Here I Since the noisy transition is a function of the alignment vector τ, each current response I Once the noisy transition on the driver output is computed, the noisy transition on j-th receiver can be calculated analytically using the pre-calculated transfer functions as In accordance with one inventive aspect of an embodiment of the invention, V The described calculation of noisy transitions on receiver inputs is performed for each alignment chosen during the search for WC delay change. The computed noisy transition on the receiver input can be used to compute the delay change by using the traditional transition time metric J However, in accordance with another inventive aspect, an alternative metric is used, referred to below as ROP (Receiver-Output Probing) metric, J Here Z The computations done on each alignment iteration includes two numerical simulations of a small nonlinear circuit (each for driver and for receiver) and one linear analytical simulation (propagation of noisy transition from driver output to receivers). Thus, one advantage to the approach described herein is that separation of alignment-independent components of the problem from the alignment loop greatly reduces computational complexity of the proposed methodology. Another advantage is that a simulation of the victim net comprising a nonlinear current source and first/last CCC of the gates and the II-load provides an efficient computation framework for analysis. Furthermore, in a current embodiment, an efficient computational technique on reduced-order model of the interconnect is employed. A constrained optimization process in accordance with one novel aspect of an embodiment of the invention is employed to efficiently identify worst-case (WC) aggressor alignment. The novel process employs an algorithm that iterates over aggressor alignments in a search of the WC delay change based on an ROP metric. This is done separately for each receiver connected to a victim net, since the type of receiver and its load affect the WC alignment and delay change. Basically, the process involves nonlinear optimization with constrains (i.e., switching windows) to find the WC alignment between victim and aggressors transitions, and consequently delay change on the receivers input. Constraints are given for each aggressor in the form of switching window (SW), calculated in a timer tool, such as (Cadence's CTE, for example). Each aggressor can switch within its switching window. The goal of the optimization process is to identify aggressor alignment that maximizes delay change due to the switching aggressors. WC max delay change represents the maximum pushout of late (noiseless) transition on outputs of victim stage due to aggressors switching in opposite direction to that of victim. WC min delay change represents the maximum pull-in of early (noiseless) transition on the outputs of victim stage to due aggressor switching in the same direction as the victim. As used herein, the terms “max delay” and “min delay” denote delay of, respectively, late and early transitions. The constrained optimization process uses a two-step greedy algorithm. It is assumed that there are N respective (logically independent) aggressors able to switch within respective switching windows [T In order to describe the optimization method, we define a delay change curve as the delay change as function of alignment for min delay analysis, and “minus” (negated) delay change as function of alignment for max delay analysis. This way in both min and max delay analyses the delay change curve is of similar topology, and the optimization of alignment is formulated as finding of minimum of the delay change curve. Those aggressors that can not be aligned (by their respective responses peaks) with (J The first step of the optimization procedure, the search for the WC alignment of a group of aggressors is done in terms of average alignment, defined as an average of each aggressor alignment. As described above, the mutual alignment of aggressors is defined by the peak times of their respective current or voltage responses. In the case of no timing constraints or when the constraints are such that individual aggressor responses can be peak-aligned in one of the two described methods, the average alignment is same as that of each aggressor. Also, an averaged alignment is determined by averaging peak times of each response. As described above in detail, the delay change is then computed on the receiver output through propagation of noisy responses according to the described above 3-step calculation procedure: (i) determination of victim driver output response, (ii) determination of receiver input response, (ii) determination of receiver output response. During a first step of the optimization procedure being described, the search of optimal (WC) alignment is performed in terms of the averaged alignment ζ which is defined as an average of times of each aggressor peak current or peak voltage on a victim transition. On each iteration the next value of average alignment, ζ More specifically, in a one embodiment of the invention, the first step optimization is performed for a single variable defined as the average of the peak times of each aggressor's voltage response as described by (10), defined relative to the nominal transition time on the receiver input: On each iteration of the optimization loop a so-called suggested averaged alignment, After the correspondent delay change Δ To begin the process, the first three value of ζ are chosen based on a heuristic. In a present embodiment, the heuristic uses t*,t*+0.2T and t*−0.2T as the three initial point where T is the slew, and t* is time when the nominal transition on the receiver crosses 50% Vdd(5% Vdd) for max (min) delay change analysis. The first part of the optimization process stops when one of the following events occur: (1) The process converges in terms of delay change; (2) The delay change values are oscillating; (3) Three worst points lie on a straight line; or (4) The maximum number of iterations is exceeded. Case 3 indicates a severe delay and noise problem on the net: the noise glitch induced by switching aggressors after the victim's transition end propagates to the receiver output where it crosses 50% Vdd. If the transition on the receiver output corresponding to the WC alignment is non-monotonic, a warning is issued as it might indicate a potential functional failure or a high inaccuracy of the delay analysis. A first iteration T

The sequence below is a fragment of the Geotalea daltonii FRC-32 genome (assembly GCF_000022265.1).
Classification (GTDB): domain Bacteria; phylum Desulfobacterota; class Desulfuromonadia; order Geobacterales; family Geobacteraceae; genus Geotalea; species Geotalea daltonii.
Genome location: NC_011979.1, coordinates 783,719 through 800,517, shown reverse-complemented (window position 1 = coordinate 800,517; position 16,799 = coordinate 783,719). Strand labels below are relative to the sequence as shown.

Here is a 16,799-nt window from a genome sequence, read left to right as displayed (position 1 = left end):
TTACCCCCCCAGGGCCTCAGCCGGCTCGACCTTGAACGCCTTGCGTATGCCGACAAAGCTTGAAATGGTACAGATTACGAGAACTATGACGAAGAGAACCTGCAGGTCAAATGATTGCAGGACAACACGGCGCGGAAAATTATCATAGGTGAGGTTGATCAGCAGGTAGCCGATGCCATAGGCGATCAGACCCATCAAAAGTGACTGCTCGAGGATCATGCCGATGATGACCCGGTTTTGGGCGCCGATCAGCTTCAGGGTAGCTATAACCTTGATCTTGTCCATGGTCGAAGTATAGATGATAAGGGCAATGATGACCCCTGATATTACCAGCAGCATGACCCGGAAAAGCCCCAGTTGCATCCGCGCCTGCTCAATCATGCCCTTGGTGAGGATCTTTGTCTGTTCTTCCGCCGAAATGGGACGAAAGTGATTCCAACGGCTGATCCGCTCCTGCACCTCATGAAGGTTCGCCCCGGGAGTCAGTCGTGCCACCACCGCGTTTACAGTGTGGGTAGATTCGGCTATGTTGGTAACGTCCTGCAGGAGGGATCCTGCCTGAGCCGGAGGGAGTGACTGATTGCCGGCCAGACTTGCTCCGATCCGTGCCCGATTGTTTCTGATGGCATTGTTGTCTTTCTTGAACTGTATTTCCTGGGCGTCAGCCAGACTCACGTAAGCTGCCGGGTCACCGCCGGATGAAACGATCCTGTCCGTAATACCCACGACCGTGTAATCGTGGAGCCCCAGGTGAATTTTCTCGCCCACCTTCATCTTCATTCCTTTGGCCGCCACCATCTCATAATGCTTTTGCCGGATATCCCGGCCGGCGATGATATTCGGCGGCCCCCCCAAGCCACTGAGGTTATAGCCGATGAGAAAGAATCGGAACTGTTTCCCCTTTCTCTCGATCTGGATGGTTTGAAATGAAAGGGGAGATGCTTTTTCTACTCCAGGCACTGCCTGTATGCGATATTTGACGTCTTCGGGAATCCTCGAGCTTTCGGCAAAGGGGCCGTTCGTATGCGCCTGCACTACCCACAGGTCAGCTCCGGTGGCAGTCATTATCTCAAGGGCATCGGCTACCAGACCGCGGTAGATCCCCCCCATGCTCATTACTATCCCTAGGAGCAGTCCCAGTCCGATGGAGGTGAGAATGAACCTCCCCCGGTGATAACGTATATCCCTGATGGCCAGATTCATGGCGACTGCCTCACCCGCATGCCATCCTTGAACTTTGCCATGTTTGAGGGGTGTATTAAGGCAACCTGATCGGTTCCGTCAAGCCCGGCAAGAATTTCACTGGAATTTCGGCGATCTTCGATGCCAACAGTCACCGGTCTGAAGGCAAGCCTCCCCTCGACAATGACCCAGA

The second iteration T The third iteration T The fourth iteration T In step In step In step In step In step
In step
In step In decision step In decision step In decision step In step It will be understood that the foregoing description and drawings of preferred embodiment in accordance with the present invention are merely illustrative of the principles of this invention, and that various modifications can be made by those skilled in the art without departing from the scope and spirit of the invention. Patent Citations
Non-Patent Citations
Referenced by
Classifications
Legal Events
Rotate |